U.S. Condemns `Atrocities' in Myanmar as New Sanctions WeighedBy and
‘No question in our minds that atrocities have been committed’
Myanmar military leaders are being barred from visiting U.S.
The U.S. is considering new sanctions on Myanmar after a million Rohingya Muslims fled the Southeast Asian nation’s Rakhine state to neighboring Bangladesh in what a State Department official called a crisis of “epic proportions.”
“There’s no question in our minds that atrocities have been committed,” Patrick Murphy, deputy assistant secretary of state for southeast Asia, told reporters in Washington Tuesday, a day after the U.S. disclosed that it has barred visits by current and former Myanmar military officials.
While human rights groups have described the treatment of the Rohingya in mostly Buddhist Myanmar as crimes against humanity and the United Nations’ top human rights official has called it “ethnic cleansing,” Murphy sidestepped those descriptions, saying “the terminology is really not an issue for us.”
The latest tensions were sparked on Aug. 25 when militants from the Arakan Rohingya Salvation Army attacked 25 police and army posts, killing a dozen security officials in the eastern state of Rakhine. The military responded with what it calls “clearance operations.” There have been reports of security forces and Buddhist vigilantes indiscriminately attacking Muslims in the state and burning their villages.
In a statement on Monday, State Department spokeswoman Heather Nauert disclosed that since Aug. 25, the U.S. had ceased consideration of travel waivers for current and former Myanmar military leaders and was assessing further economic options available to target individuals associated with any atrocities.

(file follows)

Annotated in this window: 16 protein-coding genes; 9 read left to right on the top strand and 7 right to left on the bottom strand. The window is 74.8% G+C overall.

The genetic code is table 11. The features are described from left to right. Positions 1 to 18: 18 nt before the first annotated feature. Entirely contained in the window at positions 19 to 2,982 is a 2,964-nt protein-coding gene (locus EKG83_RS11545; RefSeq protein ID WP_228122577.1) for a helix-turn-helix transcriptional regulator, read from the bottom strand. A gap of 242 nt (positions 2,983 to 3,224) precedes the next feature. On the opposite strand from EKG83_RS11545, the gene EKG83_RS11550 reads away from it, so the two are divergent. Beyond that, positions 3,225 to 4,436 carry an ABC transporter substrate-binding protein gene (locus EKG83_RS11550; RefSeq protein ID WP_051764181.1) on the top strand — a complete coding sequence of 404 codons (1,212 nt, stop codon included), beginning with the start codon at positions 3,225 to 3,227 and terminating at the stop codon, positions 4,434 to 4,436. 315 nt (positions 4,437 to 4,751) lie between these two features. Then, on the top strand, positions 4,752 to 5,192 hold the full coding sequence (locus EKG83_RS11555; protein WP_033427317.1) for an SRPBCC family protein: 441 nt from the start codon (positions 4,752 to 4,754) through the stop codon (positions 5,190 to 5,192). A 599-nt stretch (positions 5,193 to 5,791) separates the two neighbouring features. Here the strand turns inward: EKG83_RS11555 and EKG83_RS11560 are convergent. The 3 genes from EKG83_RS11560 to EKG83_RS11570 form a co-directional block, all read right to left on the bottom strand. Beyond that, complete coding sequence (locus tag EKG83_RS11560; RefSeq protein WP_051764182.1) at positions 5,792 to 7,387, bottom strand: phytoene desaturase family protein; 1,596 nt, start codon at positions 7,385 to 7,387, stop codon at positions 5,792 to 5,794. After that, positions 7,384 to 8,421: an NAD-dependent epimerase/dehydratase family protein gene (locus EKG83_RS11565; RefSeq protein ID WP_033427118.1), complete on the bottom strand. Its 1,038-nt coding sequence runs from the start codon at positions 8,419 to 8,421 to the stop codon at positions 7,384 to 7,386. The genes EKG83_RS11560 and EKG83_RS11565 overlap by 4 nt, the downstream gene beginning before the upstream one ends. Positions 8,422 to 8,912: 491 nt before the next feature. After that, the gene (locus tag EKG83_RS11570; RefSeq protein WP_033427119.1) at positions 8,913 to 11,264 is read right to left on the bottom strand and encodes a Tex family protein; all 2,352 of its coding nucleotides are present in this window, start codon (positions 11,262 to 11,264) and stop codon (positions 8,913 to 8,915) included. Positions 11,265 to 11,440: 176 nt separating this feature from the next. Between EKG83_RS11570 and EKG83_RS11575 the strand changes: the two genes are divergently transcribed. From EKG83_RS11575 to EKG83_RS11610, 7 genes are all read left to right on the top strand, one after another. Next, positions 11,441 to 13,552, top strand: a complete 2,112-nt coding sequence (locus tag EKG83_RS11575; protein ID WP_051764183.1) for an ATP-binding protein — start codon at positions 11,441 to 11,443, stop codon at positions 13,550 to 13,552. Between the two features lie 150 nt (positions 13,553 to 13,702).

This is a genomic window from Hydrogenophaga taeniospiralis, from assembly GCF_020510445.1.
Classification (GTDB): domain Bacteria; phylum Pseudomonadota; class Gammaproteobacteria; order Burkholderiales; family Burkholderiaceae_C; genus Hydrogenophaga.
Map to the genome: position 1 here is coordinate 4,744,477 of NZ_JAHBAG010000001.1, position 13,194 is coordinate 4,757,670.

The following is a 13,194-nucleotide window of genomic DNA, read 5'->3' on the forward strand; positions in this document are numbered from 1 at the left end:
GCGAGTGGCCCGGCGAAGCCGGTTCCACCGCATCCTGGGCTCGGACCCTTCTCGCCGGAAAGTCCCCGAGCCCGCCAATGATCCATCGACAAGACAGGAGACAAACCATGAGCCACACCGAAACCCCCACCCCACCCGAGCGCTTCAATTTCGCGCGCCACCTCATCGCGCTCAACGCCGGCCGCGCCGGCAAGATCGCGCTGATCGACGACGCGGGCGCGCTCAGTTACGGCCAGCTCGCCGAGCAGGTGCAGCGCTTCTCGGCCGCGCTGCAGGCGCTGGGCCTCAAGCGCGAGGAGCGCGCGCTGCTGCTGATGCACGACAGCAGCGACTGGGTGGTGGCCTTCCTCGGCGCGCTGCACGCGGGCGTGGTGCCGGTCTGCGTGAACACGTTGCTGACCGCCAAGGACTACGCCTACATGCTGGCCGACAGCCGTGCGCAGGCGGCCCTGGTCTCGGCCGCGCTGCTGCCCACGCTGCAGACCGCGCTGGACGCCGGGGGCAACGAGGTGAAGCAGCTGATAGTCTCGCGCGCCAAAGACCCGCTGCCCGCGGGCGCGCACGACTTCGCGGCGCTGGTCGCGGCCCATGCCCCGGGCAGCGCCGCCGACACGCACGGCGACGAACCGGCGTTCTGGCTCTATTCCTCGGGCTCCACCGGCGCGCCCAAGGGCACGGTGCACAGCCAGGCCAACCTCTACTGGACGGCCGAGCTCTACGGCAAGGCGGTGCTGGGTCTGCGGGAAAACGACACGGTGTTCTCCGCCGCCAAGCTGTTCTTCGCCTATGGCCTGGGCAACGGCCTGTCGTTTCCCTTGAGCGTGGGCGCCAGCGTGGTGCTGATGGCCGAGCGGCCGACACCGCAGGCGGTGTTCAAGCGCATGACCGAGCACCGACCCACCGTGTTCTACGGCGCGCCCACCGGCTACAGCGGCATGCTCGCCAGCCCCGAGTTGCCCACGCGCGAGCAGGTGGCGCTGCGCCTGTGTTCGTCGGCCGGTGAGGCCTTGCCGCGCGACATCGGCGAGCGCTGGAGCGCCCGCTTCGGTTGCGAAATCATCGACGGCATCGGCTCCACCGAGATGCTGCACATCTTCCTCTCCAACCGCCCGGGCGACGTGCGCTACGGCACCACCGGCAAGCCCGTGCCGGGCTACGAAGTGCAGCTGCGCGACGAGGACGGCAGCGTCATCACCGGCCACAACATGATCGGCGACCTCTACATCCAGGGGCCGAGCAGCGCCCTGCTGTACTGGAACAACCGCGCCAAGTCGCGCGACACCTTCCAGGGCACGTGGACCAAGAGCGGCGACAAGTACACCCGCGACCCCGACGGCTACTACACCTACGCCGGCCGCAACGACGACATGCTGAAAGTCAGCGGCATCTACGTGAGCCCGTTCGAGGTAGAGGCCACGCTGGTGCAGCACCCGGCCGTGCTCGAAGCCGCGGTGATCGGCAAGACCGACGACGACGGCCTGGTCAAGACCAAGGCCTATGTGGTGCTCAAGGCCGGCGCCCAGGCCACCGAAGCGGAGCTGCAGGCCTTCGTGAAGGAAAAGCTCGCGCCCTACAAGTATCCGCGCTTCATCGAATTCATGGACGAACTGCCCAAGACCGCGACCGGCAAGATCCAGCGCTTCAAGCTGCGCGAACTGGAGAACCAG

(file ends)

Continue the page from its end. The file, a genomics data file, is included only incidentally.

“It is imperative that any individuals or entities responsible for atrocities, including non-state actors and vigilantes, be held accountable,” she said.
The statement was one of the first signs that the U.S. may reimpose sanctions on Myanmar that were lifted after it shifted toward democracy. Former political prisoner and current Myanmar leader Aung San Suu Kyi has described the military operations in Rakhine as a counterterrorism operation, and has said she condemns any unlawful violence.
But Suu Kyi, a Nobel Peace Prize laureate who endured years of house arrest by a military junta during her campaign to bring civilian rule to Myanmar, has come under fire for not speaking out more more forcefully against the violence and for questioning reports that the government security forces and Buddhist vigilantes indiscriminately attacked Rohingya and burned their villages. The military continues to hold formidable political power in Myanmar.
Nauert said all Myanmar military units and officers involved in operations in northern Rakhine State would be ineligible to receive or participate in any U.S. assistance programs. All invitations for senior Myanmar security forces to attend U.S.-sponsored events have been rescinded, she said.
Imposing new sanctions on Myanmar would be unfair, U Nyan Win, a spokesman for the ruling National League for Democracy party, said in a telephone interview on Tuesday.
“Our chairman, Daw Aung San Suu Kyi, has already promised to find out why people fled to Bangladesh and invited international communities to find out why people fled,” U Nyan Win said.
The U.S. government began a program of sanctions against Myanmar in May 1997 when the country was run by a military junta. Following a transition toward democracy, President Barack Obama ended the program in 2016. The European Union lifted sanctions against Myanmar in 2013, with the exception of an arms embargo.
— With assistance by Larry Liebert